The visual scope is grandiose, often occupied by modern touches that recall the audacious textures of “The Fountain” (is the movie actually taking place in Biblical times, though, or a post-apocalyptic future?). One notable design: giant beings made of rock referred to as the “Watchers,” which apparently were once angels that came to Earth to assist mankind before being cursed with murky forms. The Ark itself is not a polished vessel with elaborate craftsmanship, but appears as primitive and indistinct, the endeavor of Watchers and humans who build out of necessity rather than skill. The manner in which the ship acquires its important residents – the animals themselves – comes off as a copout in a narrative that sidesteps potential subplots, but the flood itself is visualized with a creative twist, and I was alarmed at how effective the movie staged the key climactic sequence without making it seem too overzealous for the story. This is a director whose ventures into the mainstream are new, but judging on the example of “Noah,” blockbusters may have a prosperous future as he continues to adapt to them.
What the movie ultimately says, however, may be too cynical and overbearing to resonate in the theaters, where moviegoers these days are more receptive to one-not perceptions; it has better prospects though rental and DVD, where underdogs find more lasting success through word of mouth. In either case, who will find the movie’s unending contempt fully justifiable? Much of this material is unpleasant and murky, even by Aronofsky’s tragic standard. Towards the end of the film, there is even a moment so startling that its irony is almost lost behind a haze of nihilism; in it, Noah insists that Ila’s unborn child be murdered upon delivery if it turns out to be a girl, and his conviction leads to a scene where the creator’s apparent messenger stands atop the Ark while holding a dagger above the newborn’s temple. The reason? Mankind’s final punishment, I guess, is that it will not endure beyond their elaborate rescue of animals. One imagines this impulse isn’t so much out of character for Noah, however, as it is just the tipping point in a screenplay that suspects he has fully collapsed under the influence of God’s impudent demands.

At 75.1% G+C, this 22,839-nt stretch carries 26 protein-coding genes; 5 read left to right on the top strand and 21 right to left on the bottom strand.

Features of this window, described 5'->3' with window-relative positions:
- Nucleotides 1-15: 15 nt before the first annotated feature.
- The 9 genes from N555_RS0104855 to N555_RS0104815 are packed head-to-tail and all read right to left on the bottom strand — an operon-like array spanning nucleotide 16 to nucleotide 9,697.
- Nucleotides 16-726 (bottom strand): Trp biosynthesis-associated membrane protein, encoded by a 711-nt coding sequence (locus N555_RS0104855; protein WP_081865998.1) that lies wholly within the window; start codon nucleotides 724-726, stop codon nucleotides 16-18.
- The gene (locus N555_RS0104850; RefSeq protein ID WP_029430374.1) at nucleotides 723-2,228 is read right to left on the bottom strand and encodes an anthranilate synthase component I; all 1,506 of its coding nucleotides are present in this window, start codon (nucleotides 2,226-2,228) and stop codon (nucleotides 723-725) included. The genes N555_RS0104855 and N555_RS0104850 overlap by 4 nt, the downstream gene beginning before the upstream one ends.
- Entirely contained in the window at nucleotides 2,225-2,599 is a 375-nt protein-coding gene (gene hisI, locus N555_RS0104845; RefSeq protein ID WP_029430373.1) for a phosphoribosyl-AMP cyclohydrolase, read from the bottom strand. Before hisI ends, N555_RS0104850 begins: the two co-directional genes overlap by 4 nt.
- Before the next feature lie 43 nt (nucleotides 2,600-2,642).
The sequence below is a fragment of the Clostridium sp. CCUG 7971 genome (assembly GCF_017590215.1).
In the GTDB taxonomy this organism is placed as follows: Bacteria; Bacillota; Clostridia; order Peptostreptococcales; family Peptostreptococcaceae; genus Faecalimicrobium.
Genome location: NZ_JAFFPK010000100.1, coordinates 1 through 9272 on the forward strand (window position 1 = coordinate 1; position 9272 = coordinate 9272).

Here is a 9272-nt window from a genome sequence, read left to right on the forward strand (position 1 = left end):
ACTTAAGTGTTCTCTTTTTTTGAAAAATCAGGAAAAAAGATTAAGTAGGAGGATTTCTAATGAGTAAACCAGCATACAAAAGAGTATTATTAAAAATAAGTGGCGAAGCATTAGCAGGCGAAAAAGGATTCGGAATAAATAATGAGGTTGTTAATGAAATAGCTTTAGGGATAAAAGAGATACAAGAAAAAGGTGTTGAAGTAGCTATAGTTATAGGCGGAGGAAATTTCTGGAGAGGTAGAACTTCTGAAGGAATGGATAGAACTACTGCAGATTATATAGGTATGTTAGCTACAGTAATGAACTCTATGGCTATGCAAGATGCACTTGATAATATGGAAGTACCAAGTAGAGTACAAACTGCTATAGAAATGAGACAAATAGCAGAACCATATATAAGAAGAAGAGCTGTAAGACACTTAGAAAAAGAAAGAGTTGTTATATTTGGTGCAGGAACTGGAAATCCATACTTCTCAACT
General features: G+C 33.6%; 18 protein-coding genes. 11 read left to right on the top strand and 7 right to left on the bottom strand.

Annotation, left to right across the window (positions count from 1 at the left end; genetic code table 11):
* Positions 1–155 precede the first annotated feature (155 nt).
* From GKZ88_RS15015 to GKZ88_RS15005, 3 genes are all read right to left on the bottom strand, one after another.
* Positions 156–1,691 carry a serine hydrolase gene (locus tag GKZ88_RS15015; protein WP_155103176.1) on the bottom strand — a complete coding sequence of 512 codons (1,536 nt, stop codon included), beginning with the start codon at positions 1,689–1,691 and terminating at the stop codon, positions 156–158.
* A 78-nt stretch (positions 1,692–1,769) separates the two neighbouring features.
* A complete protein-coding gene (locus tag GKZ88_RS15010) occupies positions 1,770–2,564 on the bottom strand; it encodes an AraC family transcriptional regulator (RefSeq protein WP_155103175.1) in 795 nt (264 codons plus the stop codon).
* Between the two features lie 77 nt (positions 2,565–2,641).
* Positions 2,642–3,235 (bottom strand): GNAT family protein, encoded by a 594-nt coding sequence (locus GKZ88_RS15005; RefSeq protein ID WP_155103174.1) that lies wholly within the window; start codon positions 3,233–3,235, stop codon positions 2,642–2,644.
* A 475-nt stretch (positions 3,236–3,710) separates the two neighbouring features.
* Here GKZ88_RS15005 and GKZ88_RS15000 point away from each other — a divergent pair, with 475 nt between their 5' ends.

Written by DAVID KEYES
Adventure/Drama (US); 2014; Rated PG-13 for; Running Time: 138 Minutes
Russell Crowe: Noah
Jennifer Connelly: Naameh
Anthony Hopkins: Methuselah
Emma Watson: Ila
Logan Lerman: Ham
Douglas Booth: Shem
Produced by Darren Aronofsky, Chris Brigham, Scott Franklin, Ari Handel, Amy Herman, Arnon Milchan and Mary Parent; Directed by Darren Aronofsky; Written by Darren Aronofsky and Ari Handel